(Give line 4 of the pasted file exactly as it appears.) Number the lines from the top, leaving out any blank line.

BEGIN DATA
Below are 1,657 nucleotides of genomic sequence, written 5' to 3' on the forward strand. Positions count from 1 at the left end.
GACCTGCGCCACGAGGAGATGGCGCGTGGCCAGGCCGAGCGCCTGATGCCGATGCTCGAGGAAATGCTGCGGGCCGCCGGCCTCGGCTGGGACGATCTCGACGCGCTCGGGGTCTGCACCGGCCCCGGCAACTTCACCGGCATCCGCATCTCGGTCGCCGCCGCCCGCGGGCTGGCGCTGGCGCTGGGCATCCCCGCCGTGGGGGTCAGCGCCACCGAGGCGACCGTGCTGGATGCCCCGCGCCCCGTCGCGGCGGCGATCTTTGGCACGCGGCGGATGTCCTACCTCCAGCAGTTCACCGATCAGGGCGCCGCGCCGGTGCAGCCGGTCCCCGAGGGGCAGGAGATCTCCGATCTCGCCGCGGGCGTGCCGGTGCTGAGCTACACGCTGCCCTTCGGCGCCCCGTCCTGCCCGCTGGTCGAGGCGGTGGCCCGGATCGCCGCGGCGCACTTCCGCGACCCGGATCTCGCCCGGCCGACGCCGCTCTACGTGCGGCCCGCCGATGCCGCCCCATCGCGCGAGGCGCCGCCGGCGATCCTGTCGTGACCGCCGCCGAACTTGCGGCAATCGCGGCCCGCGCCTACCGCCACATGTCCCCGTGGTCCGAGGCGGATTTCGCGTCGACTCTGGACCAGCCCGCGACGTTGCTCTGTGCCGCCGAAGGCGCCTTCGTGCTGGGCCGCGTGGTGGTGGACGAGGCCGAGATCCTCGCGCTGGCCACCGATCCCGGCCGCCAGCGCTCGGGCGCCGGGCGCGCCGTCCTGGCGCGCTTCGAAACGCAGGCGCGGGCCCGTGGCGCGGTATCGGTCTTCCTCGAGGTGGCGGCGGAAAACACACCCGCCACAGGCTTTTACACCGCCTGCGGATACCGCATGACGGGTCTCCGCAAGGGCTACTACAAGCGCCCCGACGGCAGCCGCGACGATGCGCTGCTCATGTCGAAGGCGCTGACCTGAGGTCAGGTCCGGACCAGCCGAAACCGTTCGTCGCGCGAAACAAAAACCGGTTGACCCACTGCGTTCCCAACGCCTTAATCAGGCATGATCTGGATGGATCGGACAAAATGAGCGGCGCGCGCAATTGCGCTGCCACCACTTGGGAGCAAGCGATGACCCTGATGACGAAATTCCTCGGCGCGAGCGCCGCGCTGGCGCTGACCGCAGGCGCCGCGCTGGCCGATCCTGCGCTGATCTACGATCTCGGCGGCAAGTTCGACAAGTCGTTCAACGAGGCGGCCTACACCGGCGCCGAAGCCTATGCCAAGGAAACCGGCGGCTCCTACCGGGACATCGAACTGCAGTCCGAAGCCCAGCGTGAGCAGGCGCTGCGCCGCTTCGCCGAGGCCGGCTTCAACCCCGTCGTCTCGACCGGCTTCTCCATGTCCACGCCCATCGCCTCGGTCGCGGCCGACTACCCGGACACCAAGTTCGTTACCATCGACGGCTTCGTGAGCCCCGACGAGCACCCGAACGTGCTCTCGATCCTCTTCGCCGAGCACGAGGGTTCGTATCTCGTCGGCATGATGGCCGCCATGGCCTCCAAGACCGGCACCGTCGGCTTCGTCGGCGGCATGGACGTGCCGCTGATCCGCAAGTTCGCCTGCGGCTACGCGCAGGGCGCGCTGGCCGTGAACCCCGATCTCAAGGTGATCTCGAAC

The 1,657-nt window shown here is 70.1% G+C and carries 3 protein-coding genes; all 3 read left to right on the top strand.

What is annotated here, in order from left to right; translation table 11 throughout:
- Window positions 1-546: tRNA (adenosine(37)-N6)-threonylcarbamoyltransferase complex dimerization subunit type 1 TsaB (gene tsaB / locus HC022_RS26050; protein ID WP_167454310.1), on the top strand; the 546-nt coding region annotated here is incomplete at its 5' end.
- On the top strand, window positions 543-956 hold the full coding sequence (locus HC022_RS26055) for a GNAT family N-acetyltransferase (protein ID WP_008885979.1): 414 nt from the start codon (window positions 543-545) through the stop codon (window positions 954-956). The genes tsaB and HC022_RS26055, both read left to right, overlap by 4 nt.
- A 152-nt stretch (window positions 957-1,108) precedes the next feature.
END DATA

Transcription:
What is annotated here, in order from left to right; translation table 11 throughout: